What about Medicare?
Filial responsibility laws apply only to patients who don’t qualify for Medicare. Elders in the Medicare system are covered by Medicare.
So, that means their long-term care needs are taken care of, right?
Wrong. Remember that Medicare doesn't cover long-term care. These expenses are the patient’s responsibility. If the patient can’t pay, they fall under the umbrella of filial responsibility.
Educate your customers
We encourage you to talk to your customers about filial responsibility. Educate them on their parents’ need for long-term care insurance, and brainstorm ways to resolve any concerns they may have about broaching the subject with their parents.
Make sure they understand their risks, too. Nolo says that adult children are most likely to be held accountable for their parents’ long-term care expenses if the following criteria apply to them:
- The parent received care in a state that has a filial responsibility law
- The parent did not qualify for Medicaid when receiving care
- The parent does not have the money to pay the bill
- The child has the money to pay the bill
- The caregiver chooses to sue the child
Remember to add to this list:
- The parent received long-term care in a state that has a filial responsibility law, whether or not they qualify for Medicaid or Medicare
To help your customers find answers or create a long-term care plan, you may also want to direct them to ElderLawAnswers.com.
Most of all, make sure they understand what long-term care is, and what this type of insurance covers. Here's an overview. Also, our LTCI Fact Sheet #1 is an invaluable tool to share with clients.
It’s come to my attention that there are still some agents out there who aren’t selling disability insurance. I can only assume it’s because they’re a little frightened by the process. Maybe they’re worried their clients will ask questions about riders they’re unfamiliar with, or maybe they don’t know where to place clients with pre-existing medical conditions. Maybe they don’t even know how to approach the subject with their clients. Well, fear not dear agents, for DIS is here to help you overcome these obstacles! Trust me, selling disability insurance isn’t scary. In fact, it’s the least scary thing I can think of. That’s why I decided to make a list of all the things that are far scarier than selling disability insurance, just to prove my point. Enjoy!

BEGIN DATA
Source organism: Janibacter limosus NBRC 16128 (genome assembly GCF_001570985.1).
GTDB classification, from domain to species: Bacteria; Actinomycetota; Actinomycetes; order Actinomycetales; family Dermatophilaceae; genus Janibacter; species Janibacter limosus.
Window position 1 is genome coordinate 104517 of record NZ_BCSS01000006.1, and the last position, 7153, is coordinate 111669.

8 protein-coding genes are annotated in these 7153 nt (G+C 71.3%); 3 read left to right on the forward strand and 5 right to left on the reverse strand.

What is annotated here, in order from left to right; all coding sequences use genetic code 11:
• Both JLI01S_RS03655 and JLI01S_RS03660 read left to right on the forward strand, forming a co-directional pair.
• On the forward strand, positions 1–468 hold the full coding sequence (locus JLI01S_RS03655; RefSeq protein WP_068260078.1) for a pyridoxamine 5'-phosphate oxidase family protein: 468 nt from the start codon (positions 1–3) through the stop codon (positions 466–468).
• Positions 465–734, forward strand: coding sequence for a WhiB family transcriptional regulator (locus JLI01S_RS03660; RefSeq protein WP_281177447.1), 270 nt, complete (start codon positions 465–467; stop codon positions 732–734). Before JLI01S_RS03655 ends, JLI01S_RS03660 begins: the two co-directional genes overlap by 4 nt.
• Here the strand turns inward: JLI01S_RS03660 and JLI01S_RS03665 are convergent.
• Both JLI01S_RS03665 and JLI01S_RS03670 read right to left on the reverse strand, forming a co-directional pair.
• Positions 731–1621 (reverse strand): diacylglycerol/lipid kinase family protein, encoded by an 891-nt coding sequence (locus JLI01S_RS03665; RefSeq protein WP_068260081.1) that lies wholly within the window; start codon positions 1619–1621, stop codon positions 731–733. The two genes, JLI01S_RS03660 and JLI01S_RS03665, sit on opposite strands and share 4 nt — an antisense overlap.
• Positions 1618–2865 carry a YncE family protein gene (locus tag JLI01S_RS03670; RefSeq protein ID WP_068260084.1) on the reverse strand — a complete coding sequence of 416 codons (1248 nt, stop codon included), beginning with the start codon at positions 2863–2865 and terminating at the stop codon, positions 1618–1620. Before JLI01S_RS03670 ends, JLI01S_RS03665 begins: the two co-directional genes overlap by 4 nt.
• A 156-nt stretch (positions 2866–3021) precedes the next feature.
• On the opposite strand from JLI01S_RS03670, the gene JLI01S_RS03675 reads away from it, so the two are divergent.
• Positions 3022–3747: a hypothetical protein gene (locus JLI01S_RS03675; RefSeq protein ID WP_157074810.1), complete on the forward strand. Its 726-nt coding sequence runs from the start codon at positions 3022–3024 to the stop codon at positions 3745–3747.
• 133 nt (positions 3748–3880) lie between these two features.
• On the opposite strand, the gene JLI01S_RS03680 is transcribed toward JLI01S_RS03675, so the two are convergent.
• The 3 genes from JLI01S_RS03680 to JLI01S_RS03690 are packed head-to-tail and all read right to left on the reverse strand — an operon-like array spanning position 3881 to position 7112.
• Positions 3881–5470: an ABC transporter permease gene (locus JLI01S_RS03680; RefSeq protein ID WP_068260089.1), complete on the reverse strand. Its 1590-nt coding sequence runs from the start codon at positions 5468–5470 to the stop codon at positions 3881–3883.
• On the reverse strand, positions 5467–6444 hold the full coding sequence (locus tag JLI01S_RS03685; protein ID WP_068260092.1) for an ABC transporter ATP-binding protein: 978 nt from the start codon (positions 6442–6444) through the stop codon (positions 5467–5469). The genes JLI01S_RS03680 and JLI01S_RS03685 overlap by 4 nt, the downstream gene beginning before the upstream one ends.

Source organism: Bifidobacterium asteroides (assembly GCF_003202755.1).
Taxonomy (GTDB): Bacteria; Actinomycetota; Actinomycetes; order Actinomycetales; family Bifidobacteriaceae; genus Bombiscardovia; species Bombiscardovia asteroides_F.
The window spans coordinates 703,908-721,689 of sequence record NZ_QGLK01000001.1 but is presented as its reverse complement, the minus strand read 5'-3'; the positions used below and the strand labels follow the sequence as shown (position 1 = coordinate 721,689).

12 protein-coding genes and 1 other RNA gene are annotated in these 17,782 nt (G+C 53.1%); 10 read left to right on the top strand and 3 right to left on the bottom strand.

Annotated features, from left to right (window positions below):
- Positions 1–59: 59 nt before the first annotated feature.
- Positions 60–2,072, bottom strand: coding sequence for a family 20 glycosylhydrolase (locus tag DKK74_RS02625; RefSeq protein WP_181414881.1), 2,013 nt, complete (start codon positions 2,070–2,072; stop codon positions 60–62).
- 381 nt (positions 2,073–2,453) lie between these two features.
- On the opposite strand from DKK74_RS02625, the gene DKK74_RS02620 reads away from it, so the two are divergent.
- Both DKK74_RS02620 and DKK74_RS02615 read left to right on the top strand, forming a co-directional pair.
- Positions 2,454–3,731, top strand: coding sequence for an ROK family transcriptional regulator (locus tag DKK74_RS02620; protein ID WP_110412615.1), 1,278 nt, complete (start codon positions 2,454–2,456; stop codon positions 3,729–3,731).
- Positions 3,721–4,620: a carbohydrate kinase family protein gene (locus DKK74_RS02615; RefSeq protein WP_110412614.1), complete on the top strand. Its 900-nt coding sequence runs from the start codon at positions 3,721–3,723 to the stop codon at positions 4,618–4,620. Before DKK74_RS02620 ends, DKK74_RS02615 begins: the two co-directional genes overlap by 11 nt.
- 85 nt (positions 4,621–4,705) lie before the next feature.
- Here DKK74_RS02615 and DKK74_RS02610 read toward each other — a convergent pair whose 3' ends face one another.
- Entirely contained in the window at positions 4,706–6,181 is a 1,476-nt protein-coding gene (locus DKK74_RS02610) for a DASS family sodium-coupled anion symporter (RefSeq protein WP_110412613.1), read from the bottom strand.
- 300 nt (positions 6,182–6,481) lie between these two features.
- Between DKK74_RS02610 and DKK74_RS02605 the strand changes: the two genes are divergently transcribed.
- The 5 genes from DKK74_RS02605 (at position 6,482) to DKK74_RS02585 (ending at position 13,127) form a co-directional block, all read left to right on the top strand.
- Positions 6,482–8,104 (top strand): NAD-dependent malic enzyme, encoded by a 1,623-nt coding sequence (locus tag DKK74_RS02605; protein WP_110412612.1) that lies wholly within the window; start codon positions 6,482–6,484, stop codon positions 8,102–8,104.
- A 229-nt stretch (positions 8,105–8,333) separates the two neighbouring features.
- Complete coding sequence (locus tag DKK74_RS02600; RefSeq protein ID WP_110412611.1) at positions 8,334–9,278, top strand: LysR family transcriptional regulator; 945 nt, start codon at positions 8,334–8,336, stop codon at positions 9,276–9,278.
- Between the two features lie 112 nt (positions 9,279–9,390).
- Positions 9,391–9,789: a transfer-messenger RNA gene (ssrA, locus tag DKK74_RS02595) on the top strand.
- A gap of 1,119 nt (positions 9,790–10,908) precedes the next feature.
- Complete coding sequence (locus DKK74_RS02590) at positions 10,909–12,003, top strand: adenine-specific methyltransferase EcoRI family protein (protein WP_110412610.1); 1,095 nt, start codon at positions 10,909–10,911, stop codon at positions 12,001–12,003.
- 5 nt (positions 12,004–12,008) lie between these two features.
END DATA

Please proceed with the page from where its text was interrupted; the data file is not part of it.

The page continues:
51 things scarier than selling disability insurance
- Teenage drivers
- Student loans
- Peacocks flying in your direction
- Madagascar hissing cockroaches
- Mail from the collections office
- Cars without seat belts
- A bad haircut
- Ultra marathons
- Getting bit by a squirrel that may, or may not, have rabies
- Receiving an email from your boss that reads, “We need to talk…immediately.”
- Getting motion sickness on a plane with no barf bags
- Rain… on your wedding day
- Scuba diving with sharks
- The World Clown Convention
- Babysitting 4+ kids by yourself
- Snakes on a plane
- Spiders – any size, anywhere
- Getting a foot cramp while in the deep end
- The first day of high school
- Getting locked out of your house during a thunder storm
- Choking on a Gobstopper while driving your car
- Being locked in a cemetery alone on Halloween
- The “Saw” movies
- Spending the night in Kodiak Alaska with raw meat outside of your tent
- Jumping off a waterfall without knowing what’s at the bottom
- A broken coffee pot
- Public speaking
- Getting stuck in a corn maze after dark
- Nuclear warfare
- Getting caught in a rip current
- Slow internet speed
- Getting stranded on a remote island in any sort of “Lost” scenario
- Killer whales that have the intention of killing
- Angry rhinos
- Getting stuck on a broken rollercoaster
- Racing in a triathlon without training
- Crash landing an airplane
- Performing karaoke in front of hundreds of people
- Finding out you washed your favorite white shirt with a colored sock
- Driving on black ice
- Putting your hand in the garbage disposal to pull out whatever’s stuck in there
- Going to the bathroom in the middle of the night when your room is a mess
- The fact that “Jaws” was based off the true story of the 1916 shark attacks on the New Jersey shore
- Losing your wallet
- Singing the National Anthem at the Super Bowl
- Leaving for a business trip and later realizing you forgot your phone charger
- The possibility that the plot of Armageddon or Deep Impact could in fact happen
- Losing your child at Disneyland
- Finding your lost child inside a store after they’ve broken several you-break-it-you-buy-it items
- Not having DI
- Getting sued by your client after they become disabled and blame you for not offering them disability insurance
Now that you’re ready to conquer your fear, get started by downloading our Broker Opportunity Kit today.
Whether we’re buying a new car, planning a vacation getaway, or choosing a cellular plan, we Americans love having plenty of choices. And when it comes to financing long-term care costs, your clients have choices too.
As an insurance broker, you’ve probably been stressing the need for and singing the praises of long-term care insurance to your clients for a long time. You’ve cited the statistics – how 70% of Americans who reach age 65 will need long-term care at some point in their lives. You’ve told them how they can spare their families the financial burden and stress of having to pay for a loved one’s long-term care out of pocket.